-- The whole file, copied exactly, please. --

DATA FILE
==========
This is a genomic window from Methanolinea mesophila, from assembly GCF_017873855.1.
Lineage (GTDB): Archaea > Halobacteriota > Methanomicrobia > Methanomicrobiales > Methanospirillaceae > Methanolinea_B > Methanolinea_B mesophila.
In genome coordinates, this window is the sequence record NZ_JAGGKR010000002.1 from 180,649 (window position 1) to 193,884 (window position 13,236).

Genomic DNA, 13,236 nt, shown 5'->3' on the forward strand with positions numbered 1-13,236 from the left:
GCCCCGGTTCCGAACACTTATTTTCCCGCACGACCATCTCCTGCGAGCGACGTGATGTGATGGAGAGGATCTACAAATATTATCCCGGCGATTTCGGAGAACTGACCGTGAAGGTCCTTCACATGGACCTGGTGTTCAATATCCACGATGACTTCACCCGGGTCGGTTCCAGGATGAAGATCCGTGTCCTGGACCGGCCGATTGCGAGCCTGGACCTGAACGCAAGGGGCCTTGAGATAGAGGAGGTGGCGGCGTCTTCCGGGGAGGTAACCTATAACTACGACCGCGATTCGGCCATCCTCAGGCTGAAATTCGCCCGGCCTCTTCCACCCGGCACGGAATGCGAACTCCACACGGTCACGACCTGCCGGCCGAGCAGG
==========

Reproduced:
This is a genomic window from Methanolinea mesophila, from assembly GCF_017873855.1.
Lineage (GTDB): Archaea > Halobacteriota > Methanomicrobia > Methanomicrobiales > Methanospirillaceae > Methanolinea_B > Methanolinea_B mesophila.
In genome coordinates, this window is the sequence record NZ_JAGGKR010000002.1 from 180,649 (window position 1) to 193,884 (window position 13,236).

Genomic DNA, 13,236 nt, shown 5'->3' on the forward strand with positions numbered 1-13,236 from the left:
GCCCCGGTTCCGAACACTTATTTTCCCGCACGACCATCTCCTGCGAGCGACGTGATGTGATGGAGAGGATCTACAAATATTATCCCGGCGATTTCGGAGAACTGACCGTGAAGGTCCTTCACATGGACCTGGTGTTCAATATCCACGATGACTTCACCCGGGTCGGTTCCAGGATGAAGATCCGTGTCCTGGACCGGCCGATTGCGAGCCTGGACCTGAACGCAAGGGGCCTTGAGATAGAGGAGGTGGCGGCGTCTTCCGGGGAGGTAACCTATAACTACGACCGCGATTCGGCCATCCTCAGGCTGAAATTCGCCCGGCCTCTTCCACCCGGCACGGAATGCGAACTCCACACGGTCACGACCTGCCGGCCGAGCAGG